Ed Begley Jr.'s wife, Rachelle Carson, was freezing inside the couple's 1,700-square-foot Home last week. "He's like the Marquis de Sade," she said of her energy efficiency-minded husband, who refused to turn on the natural gas despite plunging temperatures inside the Begleys' Studio City house. "What about the warmth that I'm sending you right now, honey?" Begley asked. Carson smirked, and then embraced her husband.
Welcome to life at the Begleys. Next month, HGTV's new reality show "Living With Ed" (sneak preview, Monday at 1 p.m.) will chronicle Begley's often extreme environmental rules, which sometimes impede his actress wife's desire to live more like her Hollywood peers.
In the pilot episode, for example, Begley times Carson with a stopwatch during what he considers a lengthy hot shower, reprimands her over not recycling properly and lectures her on how to save energy.
While the premise sounds gimmicky, the show rarely becomes mired in petty arguments between the two. HGTV executives are hoping Begley's personality, coupled with energy-saving tips on how to have a truly "green" home, will turn into a reality hit next year.
"Ed is so green, and green seems to be an increasing part of the national consciousness," said Andy Singer, vice president of original programming at HGTV.
"Living With Ed" is the Nashville-based cable network's first celebrity-driven project, and subsequently HGTV is pulling out all the promotional stops next month. "What's paramount to HGTV is that viewers learn something from our show," Singer said. " 'Living With Ed' is a docu-soap, but you are getting information on how to live green through watching an entertaining show."
Indeed, the show and its corresponding website offer tips for aspiring eco-friendly homeowners, including simple tricks like using fluorescent lightbulbs and more esoteric ways to save energy.
"This seemed like a good outlet for me because it's entertaining," Begley said of "Living With Ed," which he was initially reluctant to do. "How else are you going to get people's ear and get them to maybe try a solar oven or start up a compost bin?"
Begley said he and Carson have essentially been doing the show for years whenever guests visit their modest home.
"We can't help but do our 'Bickersons' routine when people come over," he said, "but will others find it funny? I don't know."
HGTV apparently found them funny enough to order an initial six episodes of the show, and already is keen on ordering more if "Living With Ed" performs well.
For now, Begley and Carson are excited to have the opportunity to reach viewers with their pro-environment message.
"Everything that I've done since 1970 has been not just good for the environment, but it's also been good for my bottom line," said Begley. "It will be great to reach the environmental crowd, but we don't want to preach to the converted. We want to reach people who maybe just want to save money."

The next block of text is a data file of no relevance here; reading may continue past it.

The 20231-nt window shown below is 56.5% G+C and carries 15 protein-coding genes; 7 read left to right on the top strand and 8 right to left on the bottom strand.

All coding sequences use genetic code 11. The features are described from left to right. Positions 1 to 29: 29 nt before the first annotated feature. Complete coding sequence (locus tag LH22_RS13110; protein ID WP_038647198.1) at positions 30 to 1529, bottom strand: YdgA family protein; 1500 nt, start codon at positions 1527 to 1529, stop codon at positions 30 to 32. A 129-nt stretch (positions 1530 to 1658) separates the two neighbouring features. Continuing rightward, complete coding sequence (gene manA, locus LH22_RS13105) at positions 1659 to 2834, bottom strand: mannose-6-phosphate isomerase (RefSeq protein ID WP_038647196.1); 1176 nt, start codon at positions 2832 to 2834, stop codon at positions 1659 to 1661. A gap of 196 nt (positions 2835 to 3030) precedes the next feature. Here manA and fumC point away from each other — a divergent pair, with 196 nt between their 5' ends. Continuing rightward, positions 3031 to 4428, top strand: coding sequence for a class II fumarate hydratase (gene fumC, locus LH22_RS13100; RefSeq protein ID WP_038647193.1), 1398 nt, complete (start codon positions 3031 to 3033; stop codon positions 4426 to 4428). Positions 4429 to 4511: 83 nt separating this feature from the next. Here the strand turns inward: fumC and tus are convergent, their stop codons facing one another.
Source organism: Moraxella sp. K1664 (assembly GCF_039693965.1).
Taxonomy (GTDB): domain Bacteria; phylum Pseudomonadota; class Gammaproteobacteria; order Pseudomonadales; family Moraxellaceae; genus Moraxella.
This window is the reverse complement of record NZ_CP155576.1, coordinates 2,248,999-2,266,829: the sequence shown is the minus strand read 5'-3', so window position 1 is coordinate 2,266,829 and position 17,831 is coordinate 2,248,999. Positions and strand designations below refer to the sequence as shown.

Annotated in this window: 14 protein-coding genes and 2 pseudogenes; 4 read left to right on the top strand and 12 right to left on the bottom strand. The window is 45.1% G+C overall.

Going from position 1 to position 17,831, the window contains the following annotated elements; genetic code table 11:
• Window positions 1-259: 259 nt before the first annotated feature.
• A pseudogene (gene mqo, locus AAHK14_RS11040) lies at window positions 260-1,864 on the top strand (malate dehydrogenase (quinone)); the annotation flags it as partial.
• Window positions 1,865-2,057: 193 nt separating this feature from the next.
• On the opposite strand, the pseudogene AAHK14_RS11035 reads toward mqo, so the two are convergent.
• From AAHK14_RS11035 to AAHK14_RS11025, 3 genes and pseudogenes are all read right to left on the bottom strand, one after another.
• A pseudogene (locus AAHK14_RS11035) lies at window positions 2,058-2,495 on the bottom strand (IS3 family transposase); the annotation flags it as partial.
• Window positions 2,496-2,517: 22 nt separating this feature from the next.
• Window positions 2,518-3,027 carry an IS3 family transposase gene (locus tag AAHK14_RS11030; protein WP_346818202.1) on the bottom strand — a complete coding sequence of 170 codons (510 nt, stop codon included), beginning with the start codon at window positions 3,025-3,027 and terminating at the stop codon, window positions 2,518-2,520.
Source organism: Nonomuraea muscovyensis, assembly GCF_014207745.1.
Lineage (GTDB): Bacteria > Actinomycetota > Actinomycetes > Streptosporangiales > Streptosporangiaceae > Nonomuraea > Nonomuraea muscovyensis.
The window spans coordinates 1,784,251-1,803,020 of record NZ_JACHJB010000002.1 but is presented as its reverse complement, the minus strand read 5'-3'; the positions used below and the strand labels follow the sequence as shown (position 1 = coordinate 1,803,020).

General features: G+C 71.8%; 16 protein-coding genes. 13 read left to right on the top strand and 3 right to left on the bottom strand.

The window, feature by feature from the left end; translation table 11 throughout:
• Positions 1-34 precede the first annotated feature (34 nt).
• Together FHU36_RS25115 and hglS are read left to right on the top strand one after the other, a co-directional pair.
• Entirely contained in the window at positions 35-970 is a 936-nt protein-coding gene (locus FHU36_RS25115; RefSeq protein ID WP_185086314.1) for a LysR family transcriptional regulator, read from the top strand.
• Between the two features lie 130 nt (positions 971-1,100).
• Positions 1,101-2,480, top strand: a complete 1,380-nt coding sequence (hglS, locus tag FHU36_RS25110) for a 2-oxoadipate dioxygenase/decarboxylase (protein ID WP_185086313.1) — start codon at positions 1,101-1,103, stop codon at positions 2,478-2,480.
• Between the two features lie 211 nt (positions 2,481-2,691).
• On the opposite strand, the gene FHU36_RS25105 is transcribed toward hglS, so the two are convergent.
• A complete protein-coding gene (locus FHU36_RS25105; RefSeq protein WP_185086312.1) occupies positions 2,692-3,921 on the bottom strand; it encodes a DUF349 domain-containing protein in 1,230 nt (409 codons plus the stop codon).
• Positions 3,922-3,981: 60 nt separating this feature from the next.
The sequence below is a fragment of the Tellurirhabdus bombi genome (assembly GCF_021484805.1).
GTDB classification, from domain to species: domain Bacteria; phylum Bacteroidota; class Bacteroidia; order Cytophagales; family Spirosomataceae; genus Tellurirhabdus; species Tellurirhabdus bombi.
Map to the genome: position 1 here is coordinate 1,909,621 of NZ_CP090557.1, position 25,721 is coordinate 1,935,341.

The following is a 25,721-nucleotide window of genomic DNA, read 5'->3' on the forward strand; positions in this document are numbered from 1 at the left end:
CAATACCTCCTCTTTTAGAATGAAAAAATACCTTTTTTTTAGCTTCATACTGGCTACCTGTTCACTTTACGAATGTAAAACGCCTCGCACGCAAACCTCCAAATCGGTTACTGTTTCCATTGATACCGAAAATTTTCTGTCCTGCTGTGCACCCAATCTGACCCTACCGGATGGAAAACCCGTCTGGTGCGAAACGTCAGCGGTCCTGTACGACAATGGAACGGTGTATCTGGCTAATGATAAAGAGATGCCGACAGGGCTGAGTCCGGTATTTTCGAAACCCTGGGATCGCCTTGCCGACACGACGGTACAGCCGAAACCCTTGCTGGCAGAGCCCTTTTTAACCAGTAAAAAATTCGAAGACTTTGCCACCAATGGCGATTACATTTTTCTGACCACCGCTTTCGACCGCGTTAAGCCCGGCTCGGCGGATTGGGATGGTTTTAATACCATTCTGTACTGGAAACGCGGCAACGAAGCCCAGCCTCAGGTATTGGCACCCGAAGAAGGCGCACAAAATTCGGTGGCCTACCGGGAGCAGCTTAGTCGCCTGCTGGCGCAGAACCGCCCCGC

Of course, it's not as easy as it seems for the layman to boast a $600-a-year electricity bill like Begley's -- it takes big cash up front to shell out for the expensive solar panels that are hooked up to batteries in his garage. But once he starts talking about solar energy, it's easy to see why stars such as Larry David, Cameron Diaz, Gwyneth Paltrow and Leonardo DiCaprio call him for advice.
"I'd say we're about 90% solar," he began, as he gestured to a cluster of 117 60-watt panels positioned on his roof. "When I was single, my electricity bill was only about $100 a year."
Carson rolled her eyes, no doubt having heard her husband say that many times since they wed in 2000.
Solar power isn't enough for Begley, who can't resist an illustrative power-saving device that makes up a key scene in the pilot episode -- people-powered toast.
Begley pedals furiously on his stationary bicycle in the first episode of "Living With Ed," to make his morning toast. The bespectacled thespian is keen to show just how simply his daily workout generates the amps needed to power his toaster.
"All panels lead to the batteries ... the batteries lead to the inverter," he points out.
"The inverter then turns that DC power into AC. Because I have these batteries, I hooked this right up to my stationary bike," he says.
"This puts power into the plug down into the batteries. To make toast takes two minutes. I generate about two amps at 120 volts, so you figure about 15 minutes on the bike to make toast."
Somehow, Begley doesn't come off as holier-than-thou during the reality show -- no small feat given his near-perfect energy efficiency that precious few Americans can match.
"I don't curse the darkness, I light the candles," he said. Begley himself never asked for the role of an environmental hero. He said: "I don't know if it's trust, or just that I appeal to common sense. I try not to focus too much on the environmental impact of it. I generally say things like, for example, 'You're going to save money right away with a compact fluorescent bulb and here's why.' "
Carson, who doesn't share the same level of enthusiasm for the environment as Begley does ("I have things to do during the day," she said), offered up a sincere "I haven't heard you say that in that way before, honey -- that's good!"
"My God ... praise from my tormentor ... now this is exciting," said Begley.